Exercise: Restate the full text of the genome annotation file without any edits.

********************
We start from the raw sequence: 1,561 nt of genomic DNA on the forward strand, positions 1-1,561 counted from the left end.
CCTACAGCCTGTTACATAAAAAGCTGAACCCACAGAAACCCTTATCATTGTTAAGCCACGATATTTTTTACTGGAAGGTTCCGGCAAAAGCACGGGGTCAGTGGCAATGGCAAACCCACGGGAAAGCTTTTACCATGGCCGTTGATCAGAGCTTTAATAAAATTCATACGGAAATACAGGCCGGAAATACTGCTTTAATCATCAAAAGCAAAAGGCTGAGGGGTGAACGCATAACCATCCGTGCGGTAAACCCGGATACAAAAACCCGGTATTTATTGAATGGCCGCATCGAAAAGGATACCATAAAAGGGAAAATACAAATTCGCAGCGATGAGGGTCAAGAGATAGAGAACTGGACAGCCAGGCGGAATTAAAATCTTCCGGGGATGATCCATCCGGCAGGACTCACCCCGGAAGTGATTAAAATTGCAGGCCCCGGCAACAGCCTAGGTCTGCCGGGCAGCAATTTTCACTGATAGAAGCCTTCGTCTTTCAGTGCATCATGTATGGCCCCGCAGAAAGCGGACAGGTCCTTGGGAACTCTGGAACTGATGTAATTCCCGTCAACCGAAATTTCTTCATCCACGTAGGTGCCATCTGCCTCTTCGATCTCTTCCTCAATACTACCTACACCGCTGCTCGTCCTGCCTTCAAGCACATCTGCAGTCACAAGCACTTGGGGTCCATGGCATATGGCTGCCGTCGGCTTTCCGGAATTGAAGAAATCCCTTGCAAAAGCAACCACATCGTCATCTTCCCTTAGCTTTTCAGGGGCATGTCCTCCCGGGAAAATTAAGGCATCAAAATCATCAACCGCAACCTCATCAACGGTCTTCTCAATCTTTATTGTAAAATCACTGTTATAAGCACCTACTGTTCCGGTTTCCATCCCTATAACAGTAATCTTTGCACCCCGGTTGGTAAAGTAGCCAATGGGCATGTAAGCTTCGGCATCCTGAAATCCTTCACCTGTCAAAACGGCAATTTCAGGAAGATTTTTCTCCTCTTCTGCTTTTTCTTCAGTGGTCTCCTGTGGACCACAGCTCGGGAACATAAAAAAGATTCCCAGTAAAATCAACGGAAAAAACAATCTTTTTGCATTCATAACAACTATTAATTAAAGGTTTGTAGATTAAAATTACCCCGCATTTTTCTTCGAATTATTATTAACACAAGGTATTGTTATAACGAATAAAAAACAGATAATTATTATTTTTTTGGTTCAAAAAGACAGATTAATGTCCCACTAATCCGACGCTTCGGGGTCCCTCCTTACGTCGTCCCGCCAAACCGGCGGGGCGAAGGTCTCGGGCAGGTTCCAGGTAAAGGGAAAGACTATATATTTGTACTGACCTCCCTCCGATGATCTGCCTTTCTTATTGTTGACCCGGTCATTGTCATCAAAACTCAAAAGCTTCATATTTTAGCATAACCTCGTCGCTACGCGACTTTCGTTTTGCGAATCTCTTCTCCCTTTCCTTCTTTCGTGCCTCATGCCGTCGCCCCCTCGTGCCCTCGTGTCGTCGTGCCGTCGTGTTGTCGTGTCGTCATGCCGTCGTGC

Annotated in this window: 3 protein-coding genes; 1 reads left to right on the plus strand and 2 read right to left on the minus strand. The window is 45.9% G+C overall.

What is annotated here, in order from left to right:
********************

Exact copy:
We start from the raw sequence: 1,561 nt of genomic DNA on the forward strand, positions 1-1,561 counted from the left end.
CCTACAGCCTGTTACATAAAAAGCTGAACCCACAGAAACCCTTATCATTGTTAAGCCACGATATTTTTTACTGGAAGGTTCCGGCAAAAGCACGGGGTCAGTGGCAATGGCAAACCCACGGGAAAGCTTTTACCATGGCCGTTGATCAGAGCTTTAATAAAATTCATACGGAAATACAGGCCGGAAATACTGCTTTAATCATCAAAAGCAAAAGGCTGAGGGGTGAACGCATAACCATCCGTGCGGTAAACCCGGATACAAAAACCCGGTATTTATTGAATGGCCGCATCGAAAAGGATACCATAAAAGGGAAAATACAAATTCGCAGCGATGAGGGTCAAGAGATAGAGAACTGGACAGCCAGGCGGAATTAAAATCTTCCGGGGATGATCCATCCGGCAGGACTCACCCCGGAAGTGATTAAAATTGCAGGCCCCGGCAACAGCCTAGGTCTGCCGGGCAGCAATTTTCACTGATAGAAGCCTTCGTCTTTCAGTGCATCATGTATGGCCCCGCAGAAAGCGGACAGGTCCTTGGGAACTCTGGAACTGATGTAATTCCCGTCAACCGAAATTTCTTCATCCACGTAGGTGCCATCTGCCTCTTCGATCTCTTCCTCAATACTACCTACACCGCTGCTCGTCCTGCCTTCAAGCACATCTGCAGTCACAAGCACTTGGGGTCCATGGCATATGGCTGCCGTCGGCTTTCCGGAATTGAAGAAATCCCTTGCAAAAGCAACCACATCGTCATCTTCCCTTAGCTTTTCAGGGGCATGTCCTCCCGGGAAAATTAAGGCATCAAAATCATCAACCGCAACCTCATCAACGGTCTTCTCAATCTTTATTGTAAAATCACTGTTATAAGCACCTACTGTTCCGGTTTCCATCCCTATAACAGTAATCTTTGCACCCCGGTTGGTAAAGTAGCCAATGGGCATGTAAGCTTCGGCATCCTGAAATCCTTCACCTGTCAAAACGGCAATTTCAGGAAGATTTTTCTCCTCTTCTGCTTTTTCTTCAGTGGTCTCCTGTGGACCACAGCTCGGGAACATAAAAAAGATTCCCAGTAAAATCAACGGAAAAAACAATCTTTTTGCATTCATAACAACTATTAATTAAAGGTTTGTAGATTAAAATTACCCCGCATTTTTCTTCGAATTATTATTAACACAAGGTATTGTTATAACGAATAAAAAACAGATAATTATTATTTTTTTGGTTCAAAAAGACAGATTAATGTCCCACTAATCCGACGCTTCGGGGTCCCTCCTTACGTCGTCCCGCCAAACCGGCGGGGCGAAGGTCTCGGGCAGGTTCCAGGTAAAGGGAAAGACTATATATTTGTACTGACCTCCCTCCGATGATCTGCCTTTCTTATTGTTGACCCGGTCATTGTCATCAAAACTCAAAAGCTTCATATTTTAGCATAACCTCGTCGCTACGCGACTTTCGTTTTGCGAATCTCTTCTCCCTTTCCTTCTTTCGTGCCTCATGCCGTCGCCCCCTCGTGCCCTCGTGTCGTCGTGCCGTCGTGTTGTCGTGTCGTCATGCCGTCGTGC

Annotated in this window: 3 protein-coding genes; 1 reads left to right on the plus strand and 2 read right to left on the minus strand. The window is 45.9% G+C overall.

What is annotated here, in order from left to right: